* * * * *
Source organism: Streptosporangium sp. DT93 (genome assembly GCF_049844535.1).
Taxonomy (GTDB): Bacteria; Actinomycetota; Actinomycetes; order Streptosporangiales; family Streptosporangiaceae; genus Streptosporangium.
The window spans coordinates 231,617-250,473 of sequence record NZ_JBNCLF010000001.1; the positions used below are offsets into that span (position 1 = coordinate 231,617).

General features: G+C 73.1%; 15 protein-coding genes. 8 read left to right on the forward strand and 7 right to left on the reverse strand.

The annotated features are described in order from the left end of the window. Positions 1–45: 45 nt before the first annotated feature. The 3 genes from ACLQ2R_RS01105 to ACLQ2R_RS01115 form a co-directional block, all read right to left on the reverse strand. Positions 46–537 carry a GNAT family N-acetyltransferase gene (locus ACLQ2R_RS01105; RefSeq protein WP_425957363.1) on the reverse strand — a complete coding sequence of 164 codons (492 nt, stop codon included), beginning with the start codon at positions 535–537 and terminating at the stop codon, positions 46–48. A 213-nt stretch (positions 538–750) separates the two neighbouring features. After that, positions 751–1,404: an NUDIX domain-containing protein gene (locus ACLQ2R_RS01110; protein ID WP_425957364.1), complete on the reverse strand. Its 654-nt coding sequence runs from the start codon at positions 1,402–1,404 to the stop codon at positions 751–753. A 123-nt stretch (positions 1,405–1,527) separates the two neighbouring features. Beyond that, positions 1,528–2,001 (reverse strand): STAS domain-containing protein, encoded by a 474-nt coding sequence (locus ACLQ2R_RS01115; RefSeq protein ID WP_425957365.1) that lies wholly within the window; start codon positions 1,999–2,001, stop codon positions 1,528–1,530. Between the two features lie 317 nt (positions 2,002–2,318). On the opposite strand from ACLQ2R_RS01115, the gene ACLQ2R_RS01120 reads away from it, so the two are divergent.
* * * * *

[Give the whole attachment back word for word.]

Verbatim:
Source organism: Streptosporangium sp. DT93 (genome assembly GCF_049844535.1).
Taxonomy (GTDB): Bacteria; Actinomycetota; Actinomycetes; order Streptosporangiales; family Streptosporangiaceae; genus Streptosporangium.
The window spans coordinates 231,617-250,473 of sequence record NZ_JBNCLF010000001.1; the positions used below are offsets into that span (position 1 = coordinate 231,617).

General features: G+C 73.1%; 15 protein-coding genes. 8 read left to right on the forward strand and 7 right to left on the reverse strand.

The annotated features are described in order from the left end of the window. Positions 1–45: 45 nt before the first annotated feature. The 3 genes from ACLQ2R_RS01105 to ACLQ2R_RS01115 form a co-directional block, all read right to left on the reverse strand. Positions 46–537 carry a GNAT family N-acetyltransferase gene (locus ACLQ2R_RS01105; RefSeq protein WP_425957363.1) on the reverse strand — a complete coding sequence of 164 codons (492 nt, stop codon included), beginning with the start codon at positions 535–537 and terminating at the stop codon, positions 46–48. A 213-nt stretch (positions 538–750) separates the two neighbouring features. After that, positions 751–1,404: an NUDIX domain-containing protein gene (locus ACLQ2R_RS01110; protein ID WP_425957364.1), complete on the reverse strand. Its 654-nt coding sequence runs from the start codon at positions 1,402–1,404 to the stop codon at positions 751–753. A 123-nt stretch (positions 1,405–1,527) separates the two neighbouring features. Beyond that, positions 1,528–2,001 (reverse strand): STAS domain-containing protein, encoded by a 474-nt coding sequence (locus ACLQ2R_RS01115; RefSeq protein ID WP_425957365.1) that lies wholly within the window; start codon positions 1,999–2,001, stop codon positions 1,528–1,530. Between the two features lie 317 nt (positions 2,002–2,318). On the opposite strand from ACLQ2R_RS01115, the gene ACLQ2R_RS01120 reads away from it, so the two are divergent.